Say “No way!” to Pairing — We Did!

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pairing
Contributors

You’ve probably been pairing since you made that first friend in your office.

Maybe you think of it more kindly as “ranting” or just talking with that pal who “dislikes the same people you do.” If you’re being honest, you know in your heart that you get together to talk badly about someone else and the things being said are for present ears only. That’s a behavior known as “pairing.”  

No, you’re not a bad person for it. You’re just a person.

Webfoot learned about pairing from an honest training session with Eric Coryell, the founder of Core Connections. Eric works to equip organizations with strategies to prosper through building more accountable teams. We welcomed Eric to walk us through the difficult conversations essential to having the best team possible here at Webfoot. And what was his number one challenge to us?

Make a commitment to never pair.

Pairing feels good at the time, but not great later.

Eric defines pairing as “the single-most destructive behavior to teams.” That’s because despite feeling incredibly bonded with the one person you just “ranted” to, pairing breaks down trust within the team as a whole. You feel confident that you and your pairing partner both dislike another person’s behaviors, but you become insecure about what’s been said about you behind your own back. Luckily, there’s tips and tricks to stop yourself from pairing once and forever. Check out the following lists to identify when you’re pairing, and to stop the conversation in its tracks.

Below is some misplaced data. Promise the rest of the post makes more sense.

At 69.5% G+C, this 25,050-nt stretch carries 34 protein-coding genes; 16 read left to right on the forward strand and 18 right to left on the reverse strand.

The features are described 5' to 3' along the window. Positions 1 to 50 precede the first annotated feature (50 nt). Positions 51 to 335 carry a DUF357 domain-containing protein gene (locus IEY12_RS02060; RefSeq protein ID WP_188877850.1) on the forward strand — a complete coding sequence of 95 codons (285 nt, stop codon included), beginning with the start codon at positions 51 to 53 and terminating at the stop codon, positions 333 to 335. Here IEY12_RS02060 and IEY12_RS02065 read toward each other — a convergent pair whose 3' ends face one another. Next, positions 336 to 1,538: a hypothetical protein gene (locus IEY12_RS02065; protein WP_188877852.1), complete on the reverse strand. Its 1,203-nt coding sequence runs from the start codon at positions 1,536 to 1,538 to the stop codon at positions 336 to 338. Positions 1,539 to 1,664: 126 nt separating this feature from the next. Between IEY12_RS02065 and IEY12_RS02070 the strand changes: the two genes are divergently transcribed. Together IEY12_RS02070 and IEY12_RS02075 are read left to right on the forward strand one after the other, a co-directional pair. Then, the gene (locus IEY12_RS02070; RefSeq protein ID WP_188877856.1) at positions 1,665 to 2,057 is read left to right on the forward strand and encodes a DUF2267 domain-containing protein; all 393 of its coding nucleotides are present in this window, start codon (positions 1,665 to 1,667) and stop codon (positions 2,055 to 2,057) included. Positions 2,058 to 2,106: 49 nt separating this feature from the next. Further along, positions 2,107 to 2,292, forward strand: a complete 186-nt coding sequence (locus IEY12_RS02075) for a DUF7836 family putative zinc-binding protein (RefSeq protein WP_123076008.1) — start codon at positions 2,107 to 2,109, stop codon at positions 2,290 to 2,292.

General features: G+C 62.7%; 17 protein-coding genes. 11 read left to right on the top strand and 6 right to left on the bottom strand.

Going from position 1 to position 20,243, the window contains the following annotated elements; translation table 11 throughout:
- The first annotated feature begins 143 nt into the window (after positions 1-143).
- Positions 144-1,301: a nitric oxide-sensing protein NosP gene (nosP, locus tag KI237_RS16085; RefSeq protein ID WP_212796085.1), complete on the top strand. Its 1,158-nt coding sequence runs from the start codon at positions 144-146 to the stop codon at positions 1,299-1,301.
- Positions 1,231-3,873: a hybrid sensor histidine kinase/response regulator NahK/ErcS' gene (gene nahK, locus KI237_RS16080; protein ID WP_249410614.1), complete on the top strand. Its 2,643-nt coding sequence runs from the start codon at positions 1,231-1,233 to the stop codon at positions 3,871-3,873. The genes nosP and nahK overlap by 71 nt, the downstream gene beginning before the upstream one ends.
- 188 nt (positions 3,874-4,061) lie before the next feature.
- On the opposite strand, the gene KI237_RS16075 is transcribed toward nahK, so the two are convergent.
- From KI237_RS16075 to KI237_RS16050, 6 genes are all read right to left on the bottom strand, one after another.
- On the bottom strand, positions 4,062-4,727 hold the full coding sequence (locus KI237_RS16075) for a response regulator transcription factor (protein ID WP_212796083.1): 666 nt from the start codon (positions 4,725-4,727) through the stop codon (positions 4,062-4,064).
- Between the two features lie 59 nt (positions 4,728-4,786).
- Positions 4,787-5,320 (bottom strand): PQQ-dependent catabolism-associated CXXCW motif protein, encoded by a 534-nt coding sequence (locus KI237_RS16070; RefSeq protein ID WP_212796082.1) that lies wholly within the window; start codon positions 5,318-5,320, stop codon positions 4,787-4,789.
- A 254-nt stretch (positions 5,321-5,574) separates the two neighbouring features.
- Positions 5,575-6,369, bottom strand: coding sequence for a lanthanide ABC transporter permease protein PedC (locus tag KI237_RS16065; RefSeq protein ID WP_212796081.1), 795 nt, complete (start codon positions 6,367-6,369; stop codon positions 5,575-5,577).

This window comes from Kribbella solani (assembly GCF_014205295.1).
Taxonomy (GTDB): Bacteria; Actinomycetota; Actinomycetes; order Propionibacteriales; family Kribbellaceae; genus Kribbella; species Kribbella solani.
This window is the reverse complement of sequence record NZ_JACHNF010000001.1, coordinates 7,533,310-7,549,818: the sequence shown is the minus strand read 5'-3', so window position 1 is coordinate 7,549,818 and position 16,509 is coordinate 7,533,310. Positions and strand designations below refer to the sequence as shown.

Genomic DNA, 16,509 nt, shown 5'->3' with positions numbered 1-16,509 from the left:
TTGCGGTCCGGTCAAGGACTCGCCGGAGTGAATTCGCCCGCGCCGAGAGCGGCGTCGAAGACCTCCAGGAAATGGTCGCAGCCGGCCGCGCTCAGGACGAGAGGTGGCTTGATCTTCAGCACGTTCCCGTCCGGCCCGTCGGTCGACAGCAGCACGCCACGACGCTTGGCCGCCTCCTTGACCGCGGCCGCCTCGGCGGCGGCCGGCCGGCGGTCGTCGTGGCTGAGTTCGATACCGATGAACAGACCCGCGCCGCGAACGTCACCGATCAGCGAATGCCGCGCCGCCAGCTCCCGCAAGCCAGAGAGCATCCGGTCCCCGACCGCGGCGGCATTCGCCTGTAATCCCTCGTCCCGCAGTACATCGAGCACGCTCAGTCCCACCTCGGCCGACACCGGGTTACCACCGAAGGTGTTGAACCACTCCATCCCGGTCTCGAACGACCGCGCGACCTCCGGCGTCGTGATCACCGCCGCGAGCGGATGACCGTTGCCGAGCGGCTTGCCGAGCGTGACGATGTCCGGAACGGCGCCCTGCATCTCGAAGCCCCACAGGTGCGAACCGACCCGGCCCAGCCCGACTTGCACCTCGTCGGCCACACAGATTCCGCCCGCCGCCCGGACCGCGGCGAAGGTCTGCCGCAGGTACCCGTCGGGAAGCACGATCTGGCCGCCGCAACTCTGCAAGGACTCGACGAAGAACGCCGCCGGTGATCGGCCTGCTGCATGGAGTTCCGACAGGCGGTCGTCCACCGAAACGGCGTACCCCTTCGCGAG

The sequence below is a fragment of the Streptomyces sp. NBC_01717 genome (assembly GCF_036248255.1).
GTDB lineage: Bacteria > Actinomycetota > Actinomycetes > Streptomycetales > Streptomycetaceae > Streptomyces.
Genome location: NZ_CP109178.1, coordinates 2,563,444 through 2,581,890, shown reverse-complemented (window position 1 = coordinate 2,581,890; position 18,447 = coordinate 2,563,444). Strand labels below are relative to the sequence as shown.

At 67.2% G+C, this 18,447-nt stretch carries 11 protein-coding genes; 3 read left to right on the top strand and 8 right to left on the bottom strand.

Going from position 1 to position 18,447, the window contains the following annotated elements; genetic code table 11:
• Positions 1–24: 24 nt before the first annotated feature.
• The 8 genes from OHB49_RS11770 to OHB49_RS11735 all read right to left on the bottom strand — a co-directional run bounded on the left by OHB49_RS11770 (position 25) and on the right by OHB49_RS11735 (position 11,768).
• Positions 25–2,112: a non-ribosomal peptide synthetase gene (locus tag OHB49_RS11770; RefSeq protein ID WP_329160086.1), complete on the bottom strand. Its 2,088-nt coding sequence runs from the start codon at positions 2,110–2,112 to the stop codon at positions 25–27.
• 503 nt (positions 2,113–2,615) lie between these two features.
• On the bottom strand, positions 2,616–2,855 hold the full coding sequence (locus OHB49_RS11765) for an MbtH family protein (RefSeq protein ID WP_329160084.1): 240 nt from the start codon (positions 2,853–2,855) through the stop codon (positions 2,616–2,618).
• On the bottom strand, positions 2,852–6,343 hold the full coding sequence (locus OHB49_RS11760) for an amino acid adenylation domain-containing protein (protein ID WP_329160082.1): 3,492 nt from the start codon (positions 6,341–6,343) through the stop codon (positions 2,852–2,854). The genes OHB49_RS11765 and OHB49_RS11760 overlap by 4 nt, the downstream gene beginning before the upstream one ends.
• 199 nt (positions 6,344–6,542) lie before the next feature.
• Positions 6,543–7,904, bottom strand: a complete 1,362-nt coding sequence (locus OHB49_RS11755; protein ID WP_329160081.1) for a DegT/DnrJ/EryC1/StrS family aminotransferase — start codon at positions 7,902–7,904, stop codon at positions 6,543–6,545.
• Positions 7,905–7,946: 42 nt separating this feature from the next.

‘Am I pairing right now?’

Are you:

  • Using the name of someone who isn’t present
  • Speaking negatively about someone in a way you wouldn’t want them to hear
  • Sharing your conflict with the hope of validation, not resolution

‘We’re pairing. How can I stop this conversation?’

You can:

  • Suggest pausing the conversation and inviting the excluded, but named person by saying, “I can’t really speak negatively about someone unless that person is in the room.”
  • Stop talking and say, “Hey, I really don’t want to be indulging in validating my feelings through pairing. I’d like to stop this conversation and go address the issue one-on-one.”
  • Talk with your habitual pairing partner ahead of time and let them know what you’ve learned about pairing and that you’d like to connect differently from now on

How can you address issues without pairing?

Eric suggests that the key to building trust in your teams is through developing a habit of one-on-one confrontation. Instead of telling your coworker about your issue with another coworker, try going to the person directly. A key to expressing yourself is using “I feel” statements, such as “I feel___ when you___.” For example, try saying “I feel disappointed when you don’t meet my deadlines.” (Bonus: This is 100% more likely to help your deadlines get met than telling someone else how that one coworker never sends you things on time.)

Eric declared that you never need to pair. But, that doesn’t mean you never feel like you’ve got something to pair about. Luckily, every “rant” can be an open and direct conversation instead. Maybe start your one-on-one confrontation with “I feel like ranting when you…” and see where that leads.

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